Bud Selig can’t remember the last domestic violence incident in Major League Baseball

91 Comments

Bud Selig was asked yesterday about the Ray Rice situation and Major League Baseball’s approach to domestic violence. He mentioned that, in the past, having a league policy on domestic violence had been discussed but tabled in favor of these things being handled on a case-by-case basis. He also said this:

“We haven’t had any cases I’m happy to say for a long, long time. I can’t remember when the last time was,” Selig said. “I’m grateful for that. But we deal with situations as they occur. The only thing I want to say, I’ve said it before and I’ll say it again, we are a social institution and I’m proud of our record in dealing with a myriad of subjects, and we deal with them, I think, quite effectively.”

Maybe I’m missing one that is more recent, but a quick check of HBT posts shows that Everth Cabrera was charged with domestic violence in 2012. The charges were dropped. Former major leaguers Andruw Jones was arrested for domestic violence in late 2012 and Wladimir Balentien earlier this year. Francisco Rodriguez was charged in 2012, with charges eventually being dismissed. Manny Ramirez was charged in 2012 with charges dismissed when his wife was “uncooperative” with the investigation. Pitcher Jeremy Jeffress was arrested in 2012. Bobby Cox was just inducted to the baseball Hall of Fame two months ago. Indeed, there is a long and lamentable list of domestic violence incidents — some of them very serious — in recent baseball history.

Maybe two years ago was “a long, long time.” Maybe it wasn’t. Maybe baseball’s many past cases of domestic violence can be relegated to a past in which attention was simply not paid to such matters like it is now. I wouldn’t take that approach, but I do appreciate that baseball cannot do anything about incidents from the past now.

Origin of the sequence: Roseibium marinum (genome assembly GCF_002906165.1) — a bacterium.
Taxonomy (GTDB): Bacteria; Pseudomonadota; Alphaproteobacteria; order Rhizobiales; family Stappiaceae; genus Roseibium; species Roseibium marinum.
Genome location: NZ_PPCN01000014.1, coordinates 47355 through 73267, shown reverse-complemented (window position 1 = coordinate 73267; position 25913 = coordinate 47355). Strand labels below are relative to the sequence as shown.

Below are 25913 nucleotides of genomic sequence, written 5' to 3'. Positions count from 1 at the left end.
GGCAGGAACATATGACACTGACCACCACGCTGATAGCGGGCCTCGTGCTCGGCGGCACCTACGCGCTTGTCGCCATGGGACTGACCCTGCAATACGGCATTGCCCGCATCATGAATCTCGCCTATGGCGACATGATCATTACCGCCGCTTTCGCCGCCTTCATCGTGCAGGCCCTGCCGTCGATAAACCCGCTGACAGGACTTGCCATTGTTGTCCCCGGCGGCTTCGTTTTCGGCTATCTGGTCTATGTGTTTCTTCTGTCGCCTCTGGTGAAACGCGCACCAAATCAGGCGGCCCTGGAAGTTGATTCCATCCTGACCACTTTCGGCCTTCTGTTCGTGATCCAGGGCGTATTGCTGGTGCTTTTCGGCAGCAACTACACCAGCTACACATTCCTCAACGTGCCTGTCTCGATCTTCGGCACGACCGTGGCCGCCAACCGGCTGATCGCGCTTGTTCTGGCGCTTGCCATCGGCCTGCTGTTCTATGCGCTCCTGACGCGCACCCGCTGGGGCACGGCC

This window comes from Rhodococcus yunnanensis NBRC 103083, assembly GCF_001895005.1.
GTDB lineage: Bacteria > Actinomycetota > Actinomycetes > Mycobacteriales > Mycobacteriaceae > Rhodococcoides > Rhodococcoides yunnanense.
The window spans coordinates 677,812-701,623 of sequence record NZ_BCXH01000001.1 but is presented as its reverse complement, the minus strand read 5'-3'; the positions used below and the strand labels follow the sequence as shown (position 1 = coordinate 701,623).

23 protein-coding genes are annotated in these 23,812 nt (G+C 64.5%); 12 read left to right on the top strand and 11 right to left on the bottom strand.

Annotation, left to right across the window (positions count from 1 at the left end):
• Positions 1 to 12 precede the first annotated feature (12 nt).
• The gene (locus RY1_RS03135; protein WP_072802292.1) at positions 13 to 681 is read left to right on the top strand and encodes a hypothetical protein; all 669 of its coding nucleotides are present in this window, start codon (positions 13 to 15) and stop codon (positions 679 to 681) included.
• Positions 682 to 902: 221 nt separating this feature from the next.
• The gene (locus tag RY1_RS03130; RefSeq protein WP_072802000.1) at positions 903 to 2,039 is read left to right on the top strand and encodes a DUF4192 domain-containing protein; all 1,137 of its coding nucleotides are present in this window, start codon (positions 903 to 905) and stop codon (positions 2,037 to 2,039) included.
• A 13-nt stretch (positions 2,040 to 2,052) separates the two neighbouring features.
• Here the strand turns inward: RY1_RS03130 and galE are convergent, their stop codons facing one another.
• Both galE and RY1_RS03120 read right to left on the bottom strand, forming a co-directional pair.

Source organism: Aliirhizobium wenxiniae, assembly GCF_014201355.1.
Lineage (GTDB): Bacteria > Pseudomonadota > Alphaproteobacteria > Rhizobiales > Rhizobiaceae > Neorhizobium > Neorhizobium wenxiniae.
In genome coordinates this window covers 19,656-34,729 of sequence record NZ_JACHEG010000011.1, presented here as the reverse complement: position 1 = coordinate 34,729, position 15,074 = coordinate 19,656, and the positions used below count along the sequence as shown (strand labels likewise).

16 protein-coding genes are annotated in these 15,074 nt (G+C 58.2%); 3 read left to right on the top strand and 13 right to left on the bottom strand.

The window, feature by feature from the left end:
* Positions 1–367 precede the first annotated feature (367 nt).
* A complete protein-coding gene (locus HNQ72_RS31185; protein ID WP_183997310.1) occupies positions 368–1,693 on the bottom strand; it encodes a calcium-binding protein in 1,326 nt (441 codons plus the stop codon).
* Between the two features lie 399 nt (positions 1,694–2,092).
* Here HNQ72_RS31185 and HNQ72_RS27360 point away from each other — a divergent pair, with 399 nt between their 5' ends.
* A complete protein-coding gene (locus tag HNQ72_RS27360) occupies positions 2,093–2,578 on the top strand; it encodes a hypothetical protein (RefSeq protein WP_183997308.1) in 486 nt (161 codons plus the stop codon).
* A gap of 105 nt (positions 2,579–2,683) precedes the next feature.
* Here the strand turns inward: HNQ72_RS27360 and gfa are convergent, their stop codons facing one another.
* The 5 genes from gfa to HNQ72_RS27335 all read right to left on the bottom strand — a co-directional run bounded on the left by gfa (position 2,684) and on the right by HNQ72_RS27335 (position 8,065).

But it certainly can avoid taking Selig’s approach of “well, we’ve been good for a while so we need not do anything about it now.” That’s exactly what led to the NFL being where it is right now. Having a reactionary, ad-hoc approach to such matters instead of making its values with respect to domestic violence clear and putting all players and employees on notice that committing such acts will lead to consequences, not just from the law, but the league.

It’s why baseball needs a domestic violence policy now.

Phillies, RHP Taijuan Walker reportedly agree to 4-year deal

Kyle Ross-USA TODAY Sports
0 Comments

SAN DIEGO – The active Philadelphia Phillies added Taijuan Walker to their rotation on Tuesday, agreeing to a $72 million, four-year contract with the right-hander.

A person familiar with the negotiations confirmed the move to The Associated Press on condition of anonymity because it was pending a physical.

It was the second major free-agent score for the Phillies at the winter meetings after they reeled in shortstop Trea Turner on Monday with a $300 million, 11-year deal. Walker and Turner join a Phillies team that made it to the World Series this year before losing to the Houston Astros.

The 30-year-old Walker went 12-5 with a 3.49 ERA in 29 starts this season for the New York Mets, one of Philadelphia’s biggest NL East rivals. He slots into a rotation fronted by Zack Wheeler and Aaron Nola.

The Phillies recently lost pitcher Zach Eflin in free agency to Tampa Bay.

Asked about the market for Walker earlier in the day, agent Scott Boras said it was robust.

“As you can see in the marketplace, there’s a whole number of pitchers that are throwing 60 and 70 innings that have been pursued, probably with the exception of (Jacob) deGrom, at the lower end of threshold around $13-15 million a year because the demand for quality pitching is so great,” Boras said.

“So, Tai … is one of the younger ones, one of the more durable ones and we expect him to be pursued greatly as his market unfolds.”

Walker was selected by Seattle with the No. 43 pick in the 2010 amateur draft. He made his big league debut with the Mariners in 2013.

Walker signed with New York as a free agent in February 2021. He turned down a $7.5 million player option last month in favor of a $3 million buyout, making his deal worth $17 million over two seasons.

The 6-foot-4 Walker made the All-Star team for the first time in 2021, putting together a fast start before fading to a 7-11 record with a 4.47 ERA in 30 games, 29 starts.